[SLIDESHOW=46298,46299,46300]FORT WORTH, Texas (BP) — Dedication of the new Mathena Hall at Southwestern Baptist Theological Seminary — with its Martyrs’ Walk and Lottie Moon exhibit — highlighted three days of trustee sessions at the Fort Worth, Texas, campus.
Trustees and the seminary community gathered Oct. 18 for the ribbon-cutting ceremonies.
During the trustees’ Oct. 16-18 sessions, Travis Trawick was elected vice president for institutional advancement and four professors were elevated to new faculty ranks.
The newest building on Southwestern Seminary’s main campus, the 80,500-square-foot Mathena Hall was dedicated during a live-streamed ribbon-cutting ceremony attended by students, faculty, donors, state convention presidents, representatives from the International Mission Board and Woman’s Missionary Union, five former presidents of the Southern Baptist Convention and other guests.
Separate ribbon-cutting ceremonies were held for the outdoor Martyrs’ Walk, which features names and details of Southern Baptist martyrs, and the Lottie Moon exhibit, which includes the reconstructed home of missionary Lottie Moon from P’ingtu, China, from more than 100 years ago.
During groundbreaking for the Mathena building in 2015, Southwestern President Paige Patterson shared his vision for the facility, which houses the Roy Fish School of Evangelism and Missions, Scarborough College and the Richard Land Center for Cultural Engagement.
“May the result of the construction of this building be that tens of thousands of people come to know Christ as Savior,” Patterson said at the time. “This project is nothing but another brick and mortar structure unless it results in people coming to Christ.”
That vision was echoed throughout the day Oct. 18 as various leaders and ministry partners spoke during the morning’s chapel and the subsequent ribbon-cutting ceremony for Mathena Hall.
Frank S. Page, president and chief executive officer of the Executive Committee of the SBC, said during chapel, “In the Mathena building, we will see the equipping of God’s men and women to take a message to every man, woman, boy and girl on the face of this earth — the Gospel of the Lord Jesus Christ, that their sins can be forgiven. And in that place, we will see many men and women raise a hand and say, ‘Here am I, Lord. Send me.'”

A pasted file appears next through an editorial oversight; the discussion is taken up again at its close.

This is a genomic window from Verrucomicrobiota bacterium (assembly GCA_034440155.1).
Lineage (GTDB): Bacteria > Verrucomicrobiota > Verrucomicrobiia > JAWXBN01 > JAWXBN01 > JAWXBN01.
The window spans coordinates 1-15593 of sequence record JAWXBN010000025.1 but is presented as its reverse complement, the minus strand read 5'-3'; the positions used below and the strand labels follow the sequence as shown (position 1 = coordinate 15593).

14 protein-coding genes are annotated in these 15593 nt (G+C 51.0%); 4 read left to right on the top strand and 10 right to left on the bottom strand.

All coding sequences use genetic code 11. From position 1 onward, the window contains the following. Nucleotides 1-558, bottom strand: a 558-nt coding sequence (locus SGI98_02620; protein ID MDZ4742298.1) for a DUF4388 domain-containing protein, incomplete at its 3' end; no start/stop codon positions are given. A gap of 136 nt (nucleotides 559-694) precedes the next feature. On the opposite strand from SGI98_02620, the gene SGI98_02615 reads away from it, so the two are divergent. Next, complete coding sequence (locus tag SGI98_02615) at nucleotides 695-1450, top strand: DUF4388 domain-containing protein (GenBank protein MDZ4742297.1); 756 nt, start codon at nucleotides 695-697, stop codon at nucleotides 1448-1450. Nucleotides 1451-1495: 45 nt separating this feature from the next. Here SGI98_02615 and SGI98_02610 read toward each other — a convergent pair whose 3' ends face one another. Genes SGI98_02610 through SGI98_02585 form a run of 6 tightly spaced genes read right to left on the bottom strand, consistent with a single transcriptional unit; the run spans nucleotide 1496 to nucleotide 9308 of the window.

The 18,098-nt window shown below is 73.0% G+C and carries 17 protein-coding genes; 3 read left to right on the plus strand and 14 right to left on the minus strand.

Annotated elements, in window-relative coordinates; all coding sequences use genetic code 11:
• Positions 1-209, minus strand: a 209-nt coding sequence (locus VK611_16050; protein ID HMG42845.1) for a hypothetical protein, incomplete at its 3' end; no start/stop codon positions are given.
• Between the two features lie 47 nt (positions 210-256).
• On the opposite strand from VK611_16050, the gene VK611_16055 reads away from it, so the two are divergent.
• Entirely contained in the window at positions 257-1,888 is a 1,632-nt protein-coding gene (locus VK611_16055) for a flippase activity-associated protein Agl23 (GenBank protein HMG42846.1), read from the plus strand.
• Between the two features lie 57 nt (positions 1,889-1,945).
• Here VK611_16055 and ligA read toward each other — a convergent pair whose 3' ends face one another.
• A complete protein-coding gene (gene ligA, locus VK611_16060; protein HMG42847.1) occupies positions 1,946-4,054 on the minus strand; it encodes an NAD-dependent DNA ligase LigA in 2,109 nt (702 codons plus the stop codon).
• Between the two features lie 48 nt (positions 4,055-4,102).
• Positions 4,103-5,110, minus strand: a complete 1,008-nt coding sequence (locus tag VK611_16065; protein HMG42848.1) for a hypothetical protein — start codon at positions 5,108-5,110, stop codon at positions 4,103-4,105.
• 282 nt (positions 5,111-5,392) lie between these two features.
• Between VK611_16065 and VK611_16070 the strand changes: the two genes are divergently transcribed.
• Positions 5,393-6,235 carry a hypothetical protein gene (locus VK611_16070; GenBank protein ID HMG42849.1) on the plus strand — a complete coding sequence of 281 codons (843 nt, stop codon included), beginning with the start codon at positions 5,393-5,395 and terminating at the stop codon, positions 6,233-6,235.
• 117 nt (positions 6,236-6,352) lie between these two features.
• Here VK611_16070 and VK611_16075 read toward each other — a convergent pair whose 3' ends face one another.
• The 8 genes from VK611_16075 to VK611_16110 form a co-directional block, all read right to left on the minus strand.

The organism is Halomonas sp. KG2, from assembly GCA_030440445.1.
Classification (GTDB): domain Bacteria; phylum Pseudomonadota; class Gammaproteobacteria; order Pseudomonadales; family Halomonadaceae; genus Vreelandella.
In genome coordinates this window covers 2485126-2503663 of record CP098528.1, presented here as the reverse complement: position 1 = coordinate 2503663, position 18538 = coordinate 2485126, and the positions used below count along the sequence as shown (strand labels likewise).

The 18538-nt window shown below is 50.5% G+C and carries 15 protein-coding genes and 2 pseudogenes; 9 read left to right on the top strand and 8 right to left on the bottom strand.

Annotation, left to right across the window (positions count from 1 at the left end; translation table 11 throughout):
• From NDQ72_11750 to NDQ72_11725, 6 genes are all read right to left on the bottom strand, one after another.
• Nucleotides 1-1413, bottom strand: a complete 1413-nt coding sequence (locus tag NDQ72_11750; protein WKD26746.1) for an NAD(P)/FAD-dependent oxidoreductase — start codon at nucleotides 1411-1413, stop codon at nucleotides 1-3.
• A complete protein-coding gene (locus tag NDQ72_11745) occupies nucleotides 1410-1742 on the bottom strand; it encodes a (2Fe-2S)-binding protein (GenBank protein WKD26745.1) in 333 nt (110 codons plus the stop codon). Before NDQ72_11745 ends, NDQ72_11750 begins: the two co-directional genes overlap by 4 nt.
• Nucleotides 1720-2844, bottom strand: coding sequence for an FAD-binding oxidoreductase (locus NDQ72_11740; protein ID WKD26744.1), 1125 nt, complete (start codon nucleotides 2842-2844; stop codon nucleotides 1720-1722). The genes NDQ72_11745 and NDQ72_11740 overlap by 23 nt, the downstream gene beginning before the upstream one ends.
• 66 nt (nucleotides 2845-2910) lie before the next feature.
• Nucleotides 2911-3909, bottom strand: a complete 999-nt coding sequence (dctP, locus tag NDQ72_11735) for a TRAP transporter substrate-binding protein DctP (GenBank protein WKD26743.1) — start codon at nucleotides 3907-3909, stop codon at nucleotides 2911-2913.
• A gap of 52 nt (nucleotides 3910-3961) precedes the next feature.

Harold Mathena, who, along with his wife Patricia, donated the $12 million lead gift for the building’s development in 2014, preached during chapel, calling the building’s opening “miraculous.”
“It is an amazing thing … that a cotton-picker from East Texas would be able to participate in such an endeavor as this; to join so many of you in accomplishing so much,” Mathena said. “It is nothing short of miraculous.”
In a message from Nehemiah, Mathena stated to the audience, “Be glad about what God is doing here, the vision that’s been cast here, and the effort that’s exerted here to teach young men and women of God how to personally lead souls to Christ and how to go to the mission field in these countries where they’re not welcome. They need to know what to do in order to accomplish a great work of God.”
Kevin Ueckert, chairman of Southwestern’s trustees, opened the ribbon-cutting ceremony with a prayer, saying that Mathena Hall “represents in a very clear, tangible way all of our belief in You, Lord — that You will use this place to prepare men and women to preach the Word and go into the world with the Gospel.”
Ueckert continued, “Father, we know that Your heart is for every single person to hear the Gospel, and we pray, Lord, that what happens in this place and on this campus would further that purpose. We pray that many would come to know Christ, that many would come here because of the call of the Lord on their lives to serve You in ministry, and that they would be equipped and enabled and empowered to leave this place and go to the farthest reaches of the world for the glory of Jesus Christ. And we pray, Father, that what we do today would just be the beginning of what You do for Your glory in bringing many people to faith in Jesus Christ as Lord and Savior.”
Following the dedication, guests explored the building, which includes 19 classrooms, an auditorium, a library, prayer room and language lab. Southwestern faculty and staff were stationed in each room to provide information on the legacies of past and current ministers of the Gospel.
The Martyrs’ Walk, located outside Mathena Hall, contains plaques identifying 25 Southern Baptist martyrs along with the circumstances of their deaths, reminding passersby what sharing their faith may require of them.
Bill Wallace, for example, was a Southern Baptist missionary in China when the Korean War sparked an anti-American propaganda campaign in China, and missionaries were no longer welcome there. At that time, a gun was planted under his mattress and then “discovered” by police. He was subsequently arrested as a spy.